He added: “We will be announcing the new schedule as quickly as possible.”

    One of the issues faced by the JLP administration, in putting together the budget, is that it only came to power on February 25. The national budget is usually presented in April of each year. 

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  • 25 ways a trip to Jamaica will make you a happier person

    KINGSTON, Jamaica – Buzzfeed, a global network site for news and entertainment, which has been steadily gaining popularity, has listed 25 ways a trip to Jamaica will make a person happier.

    Jamaica’s beaches, mountains, food, music (Chronixx and others), sunrise, sunset, Blue Mountain coffee, Bob Marley Museum, view, tropical flowers, accessibility to bars and weed, were a few of the things heavily credited as factors that can make a person happier.

    In the article written by Annie Daley, it stated that despite the poverty and heavy violence “Jamaicans as a whole maintain a fiercely positive and unified spirit”.

    Below is the list compiled by Buzzfeed:



    1. The beaches are seriously beautiful;

     1. The beaches are seriously beautiful.

    How can you not be happy at a beach like this? This is Port Antonio’s Winnifred Beach, a super local, laid-back spot that doesn’t attract many tourists. And there are tons of other equally stunning beaches scattered throughout the island.

    2. And you can eat and drink all the deliciousness you want on beaches;

    Jerk on the beach? Fresh fish on the beach? Red Stripe on the beach?

    3. There are also beautiful, beautiful mountains;

    3. There are also beautiful, beautiful mountains.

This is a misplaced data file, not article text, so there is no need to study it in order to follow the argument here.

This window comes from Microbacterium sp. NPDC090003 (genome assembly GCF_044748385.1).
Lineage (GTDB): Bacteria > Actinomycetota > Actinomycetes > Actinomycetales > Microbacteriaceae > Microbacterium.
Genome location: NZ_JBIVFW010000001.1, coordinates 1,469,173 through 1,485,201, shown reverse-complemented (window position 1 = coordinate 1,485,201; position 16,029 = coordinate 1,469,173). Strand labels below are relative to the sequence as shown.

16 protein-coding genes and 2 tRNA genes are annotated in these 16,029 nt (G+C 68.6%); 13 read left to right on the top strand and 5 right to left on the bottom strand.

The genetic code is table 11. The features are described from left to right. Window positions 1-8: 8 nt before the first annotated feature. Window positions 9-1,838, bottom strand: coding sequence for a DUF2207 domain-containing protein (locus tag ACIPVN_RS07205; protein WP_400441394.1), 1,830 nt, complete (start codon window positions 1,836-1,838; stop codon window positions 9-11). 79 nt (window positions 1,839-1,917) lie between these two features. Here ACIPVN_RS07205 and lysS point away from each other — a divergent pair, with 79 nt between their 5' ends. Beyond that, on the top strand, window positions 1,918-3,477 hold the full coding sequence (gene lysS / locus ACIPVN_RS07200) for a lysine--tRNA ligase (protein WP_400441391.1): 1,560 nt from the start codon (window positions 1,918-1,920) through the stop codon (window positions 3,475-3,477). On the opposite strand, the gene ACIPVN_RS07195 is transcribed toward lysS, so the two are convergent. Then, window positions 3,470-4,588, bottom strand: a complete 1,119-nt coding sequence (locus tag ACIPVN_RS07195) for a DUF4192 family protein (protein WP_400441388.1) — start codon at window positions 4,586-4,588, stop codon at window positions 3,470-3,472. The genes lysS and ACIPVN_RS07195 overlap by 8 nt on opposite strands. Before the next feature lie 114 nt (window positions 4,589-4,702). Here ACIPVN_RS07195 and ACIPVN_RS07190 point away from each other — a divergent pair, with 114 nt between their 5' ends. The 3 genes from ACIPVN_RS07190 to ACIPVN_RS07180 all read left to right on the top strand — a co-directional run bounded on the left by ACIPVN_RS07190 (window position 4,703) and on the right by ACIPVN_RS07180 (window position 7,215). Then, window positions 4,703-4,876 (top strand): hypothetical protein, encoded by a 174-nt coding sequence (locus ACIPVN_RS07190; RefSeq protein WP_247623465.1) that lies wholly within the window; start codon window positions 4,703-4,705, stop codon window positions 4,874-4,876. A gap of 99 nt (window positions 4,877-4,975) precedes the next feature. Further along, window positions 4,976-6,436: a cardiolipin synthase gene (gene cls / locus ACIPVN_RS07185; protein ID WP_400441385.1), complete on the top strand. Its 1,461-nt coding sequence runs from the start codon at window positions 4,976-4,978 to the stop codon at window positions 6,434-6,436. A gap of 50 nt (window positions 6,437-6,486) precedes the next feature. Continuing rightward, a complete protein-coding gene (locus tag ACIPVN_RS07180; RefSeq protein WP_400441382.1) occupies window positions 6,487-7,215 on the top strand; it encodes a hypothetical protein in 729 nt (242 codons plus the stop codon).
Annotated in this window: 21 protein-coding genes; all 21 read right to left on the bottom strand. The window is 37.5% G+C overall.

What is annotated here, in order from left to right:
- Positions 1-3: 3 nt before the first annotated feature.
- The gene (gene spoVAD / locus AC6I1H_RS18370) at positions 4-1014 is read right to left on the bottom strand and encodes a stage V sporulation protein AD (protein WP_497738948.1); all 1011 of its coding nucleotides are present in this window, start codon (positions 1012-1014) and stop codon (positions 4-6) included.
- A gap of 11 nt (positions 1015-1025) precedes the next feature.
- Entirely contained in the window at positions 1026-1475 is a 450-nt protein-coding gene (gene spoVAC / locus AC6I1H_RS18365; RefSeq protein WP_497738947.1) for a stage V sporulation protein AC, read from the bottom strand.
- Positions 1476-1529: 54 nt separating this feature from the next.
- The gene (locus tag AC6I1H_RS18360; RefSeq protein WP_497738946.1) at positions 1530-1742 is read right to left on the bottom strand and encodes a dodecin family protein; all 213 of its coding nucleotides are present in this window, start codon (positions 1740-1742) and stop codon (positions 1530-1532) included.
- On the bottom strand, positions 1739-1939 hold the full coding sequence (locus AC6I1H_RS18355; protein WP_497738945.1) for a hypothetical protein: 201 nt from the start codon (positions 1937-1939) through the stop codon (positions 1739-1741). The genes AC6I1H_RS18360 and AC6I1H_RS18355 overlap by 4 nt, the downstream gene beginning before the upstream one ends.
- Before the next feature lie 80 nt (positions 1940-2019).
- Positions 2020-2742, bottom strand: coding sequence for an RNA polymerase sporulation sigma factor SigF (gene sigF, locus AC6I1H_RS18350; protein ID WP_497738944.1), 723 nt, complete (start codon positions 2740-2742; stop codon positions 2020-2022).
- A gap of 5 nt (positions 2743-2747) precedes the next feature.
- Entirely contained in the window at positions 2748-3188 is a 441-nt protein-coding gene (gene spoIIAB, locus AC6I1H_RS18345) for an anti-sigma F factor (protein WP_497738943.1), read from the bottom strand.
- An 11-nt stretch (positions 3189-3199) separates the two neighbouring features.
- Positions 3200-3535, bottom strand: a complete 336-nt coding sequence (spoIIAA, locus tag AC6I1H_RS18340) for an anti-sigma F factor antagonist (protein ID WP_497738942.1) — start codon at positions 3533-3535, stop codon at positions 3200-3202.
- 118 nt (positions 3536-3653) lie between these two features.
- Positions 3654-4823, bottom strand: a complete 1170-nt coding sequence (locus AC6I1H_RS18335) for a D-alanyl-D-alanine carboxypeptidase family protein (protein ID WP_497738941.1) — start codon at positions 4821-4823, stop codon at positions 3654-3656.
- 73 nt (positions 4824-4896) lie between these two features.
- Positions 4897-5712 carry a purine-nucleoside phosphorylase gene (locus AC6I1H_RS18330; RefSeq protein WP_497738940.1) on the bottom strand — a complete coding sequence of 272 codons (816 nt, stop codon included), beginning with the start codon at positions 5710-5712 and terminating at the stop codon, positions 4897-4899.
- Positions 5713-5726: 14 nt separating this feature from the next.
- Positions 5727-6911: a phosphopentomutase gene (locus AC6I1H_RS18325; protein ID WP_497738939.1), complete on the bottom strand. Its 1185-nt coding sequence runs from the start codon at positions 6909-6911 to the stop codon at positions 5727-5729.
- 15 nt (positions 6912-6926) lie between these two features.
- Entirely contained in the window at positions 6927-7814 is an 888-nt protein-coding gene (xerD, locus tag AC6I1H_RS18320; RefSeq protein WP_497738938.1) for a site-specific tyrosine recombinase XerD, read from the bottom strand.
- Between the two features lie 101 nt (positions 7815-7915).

And not just any mountains — the Blue Mountains, home of the famed Blue Mountain coffee. The mountains, just outside of Kingston, are the biggest in all of Jamaica, and one of the longest ranges in the entire Caribbean. They get their blue tinge from a layer of mist that surrounds the mountains — and they are absolutely breathtaking.

    4. And you can stay in them [Places available to stay on the mountains];

    Staying in the Blue Mountains isn’t something most tourists do, because it’s not the beach — i.e. what most tourists go for — and it’s a minor pain to get there (it’s about three or four hours from Kingston, and the drive is rocky and bumpy and twisty and turny all the way up). But I cannot recommend it enough. It’s a true local experience.

    5. And even hike to the top of them for sunrise;

    One of the best parts about staying in the Blue Mountains is that you can hike to the top — Blue Mountain Peak — for sunrise. The peak’s elevation is 7,402 feet, so be warned: This is a huge hike! It’s 14 miles, which will take you about seven hours, and you start at 2 am, so you hike for about four hours in darkness. But it’s so worth it. Hiking by moonlight in Jamaica is as epic as it sounds, and the sunrise will leave you legit breathless.

    6. Blue Mountain coffee is seriously amazing;

    Drinking Blue Mountain coffee in Jamaica is like drinking the wine when you’re at the winery: It just tastes better. It’s straight from the source.

    7. There’s happy music playing everywhere;

    7. There's happy music playing everywhere.

    Walking through the streets of Jamaica is not quiet — someone, somewhere, is likely blasting music. 

    8. And thanks to this music, there’s a powerful; feeling of consciousness that will seep into your soul;

    On an even deeper level, the Reggae Revival goes far beyond the catchy songs — locals told me the movement is actually all about “consciousness.” That means that, much like the reggae music from the golden era, the singers and the songs have a social purpose as well as a musical one. In this case, the main purpose is spreading hope and awareness. Many of the Revival musicians grew up poor, and they now sing spiritually-conscious songs of hope to inspire others in similar situations. (For example, in one of Chronixx’s hit songs “Ain’t No Giving In,” he sings, “I know the system have you down and you feel pressed down like 50 feet,” and then encourages everyone to not give up.)